Yoga for chronic low back pain helps only slightly
Two articles on PainSci cite Tilbrook 2011: 1. The Complete Guide to Low Back Pain 2. The Tyranny of Yoga and Meditation
PainSci notes on Tilbrook 2011:
This study of more than 300 people found that using yoga to treat chronic low back pain help only very slightly: somewhat improved function (reduced RMDQ score) and no effect on pain. The researchers concluded that “a 12-week yoga program … led to greater improvements in back function than did usual care,” but that’s not saying much, of course (“usual care” generally being really lame for back pain). It’s also worth noting that yoga went badly for 12 of 156 people, “mostly increased pain.” Almost 10% = not good.
original abstract †Abstracts here may not perfectly match originals, for a variety of technical and practical reasons. Some abstacts are truncated for my purposes here, if they are particularly long-winded and unhelpful. I occasionally add clarifying notes. And I make some minor corrections.
BACKGROUND: Previous studies indicate that yoga may be an effective treatment for chronic or recurrent low back pain.
OBJECTIVE: To compare the effectiveness of yoga and usual care for chronic or recurrent low back pain.
DESIGN: Parallel-group, randomized, controlled trial using computer-generated randomization conducted from April 2007 to March 2010. Outcomes were assessed by postal questionnaire. (International Standard Randomised Controlled Trial Number Register: ISRCTN 81079604)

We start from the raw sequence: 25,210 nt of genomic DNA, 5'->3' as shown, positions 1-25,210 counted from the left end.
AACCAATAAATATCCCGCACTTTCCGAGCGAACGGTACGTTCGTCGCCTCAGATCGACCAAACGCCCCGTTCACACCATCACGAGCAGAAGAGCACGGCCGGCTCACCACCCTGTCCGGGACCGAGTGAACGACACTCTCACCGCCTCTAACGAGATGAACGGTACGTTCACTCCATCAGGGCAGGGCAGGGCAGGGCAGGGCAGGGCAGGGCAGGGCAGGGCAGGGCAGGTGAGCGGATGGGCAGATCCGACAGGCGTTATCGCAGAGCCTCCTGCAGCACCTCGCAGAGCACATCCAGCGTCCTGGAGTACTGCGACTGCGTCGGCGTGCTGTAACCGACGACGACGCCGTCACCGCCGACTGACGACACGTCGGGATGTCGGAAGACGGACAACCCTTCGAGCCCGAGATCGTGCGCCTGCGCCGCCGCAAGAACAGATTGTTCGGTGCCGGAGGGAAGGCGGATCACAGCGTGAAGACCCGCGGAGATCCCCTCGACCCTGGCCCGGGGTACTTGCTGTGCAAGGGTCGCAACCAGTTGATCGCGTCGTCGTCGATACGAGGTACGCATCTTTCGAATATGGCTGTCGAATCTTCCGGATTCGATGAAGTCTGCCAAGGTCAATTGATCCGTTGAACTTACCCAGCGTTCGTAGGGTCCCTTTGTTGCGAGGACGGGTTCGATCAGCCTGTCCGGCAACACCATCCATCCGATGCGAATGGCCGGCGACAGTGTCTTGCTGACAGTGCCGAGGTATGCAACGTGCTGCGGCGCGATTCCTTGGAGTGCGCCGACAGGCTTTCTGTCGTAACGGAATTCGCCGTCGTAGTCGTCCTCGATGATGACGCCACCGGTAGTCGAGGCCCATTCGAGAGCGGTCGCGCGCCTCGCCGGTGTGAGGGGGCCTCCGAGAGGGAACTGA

SETTING: 13 non-National Health Service premises in the United Kingdom.
PATIENTS: 313 adults with chronic or recurrent low back pain.
INTERVENTION: Yoga (n = 156) or usual care (n = 157). All participants received a back pain education booklet. The intervention group was offered a 12-class, gradually progressing yoga program delivered by 12 teachers over 3 months.
MEASUREMENTS: Scores on the Roland-Morris Disability Questionnaire (RMDQ) at 3 (primary outcome), 6, and 12 (secondary outcomes) months; pain, pain self-efficacy, and general health measures at 3, 6, and 12 months (secondary outcomes).
RESULTS: 93 (60%) patients offered yoga attended at least 3 of the first 6 sessions and at least 3 other sessions. The yoga group had better back function at 3, 6, and 12 months than the usual care group. The adjusted mean RMDQ score was 2.17 points (95% CI, 1.03 to 3.31 points) lower in the yoga group at 3 months, 1.48 points (CI, 0.33 to 2.62 points) lower at 6 months, and 1.57 points (CI, 0.42 to 2.71 points) lower at 12 months. The yoga and usual care groups had similar back pain and general health scores at 3, 6, and 12 months, and the yoga group had higher pain self-efficacy scores at 3 and 6 months but not at 12 months. Two of the 157 usual care participants and 12 of the 156 yoga participants reported adverse events, mostly increased pain.
LIMITATION: There were missing data for the primary outcome (yoga group, n = 21; usual care group, n = 18) and differential missing data (more in the yoga group) for secondary outcomes.
CONCLUSION: Offering a 12-week yoga program to adults with chronic or recurrent low back pain led to greater improvements in back function than did usual care.
This page is part of the PainScience BIBLIOGRAPHY, which contains plain language summaries of thousands of scientific papers & others sources. It’s like a highly specialized blog. A few highlights:
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